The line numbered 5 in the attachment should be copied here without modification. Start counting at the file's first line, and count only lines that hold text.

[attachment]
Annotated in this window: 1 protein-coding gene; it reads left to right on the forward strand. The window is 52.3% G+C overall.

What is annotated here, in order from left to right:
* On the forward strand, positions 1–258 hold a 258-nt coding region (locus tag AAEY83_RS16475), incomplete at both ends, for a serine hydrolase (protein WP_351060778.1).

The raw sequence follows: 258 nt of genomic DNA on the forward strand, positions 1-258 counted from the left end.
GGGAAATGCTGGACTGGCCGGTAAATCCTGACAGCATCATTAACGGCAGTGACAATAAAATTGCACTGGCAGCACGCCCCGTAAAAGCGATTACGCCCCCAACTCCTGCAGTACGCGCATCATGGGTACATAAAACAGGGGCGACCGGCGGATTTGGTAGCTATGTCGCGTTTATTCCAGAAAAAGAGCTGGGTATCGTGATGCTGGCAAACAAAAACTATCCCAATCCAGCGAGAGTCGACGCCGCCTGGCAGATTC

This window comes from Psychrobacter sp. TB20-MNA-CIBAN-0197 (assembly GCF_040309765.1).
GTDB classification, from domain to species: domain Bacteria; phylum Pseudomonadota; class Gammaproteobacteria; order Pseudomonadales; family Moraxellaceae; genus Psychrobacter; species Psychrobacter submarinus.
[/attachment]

GGGAAATGCTGGACTGGCCGGTAAATCCTGACAGCATCATTAACGGCAGTGACAATAAAATTGCACTGGCAGCACGCCCCGTAAAAGCGATTACGCCCCCAACTCCTGCAGTACGCGCATCATGGGTACATAAAACAGGGGCGACCGGCGGATTTGGTAGCTATGTCGCGTTTATTCCAGAAAAAGAGCTGGGTATCGTGATGCTGGCAAACAAAAACTATCCCAATCCAGCGAGAGTCGACGCCGCCTGGCAGATTC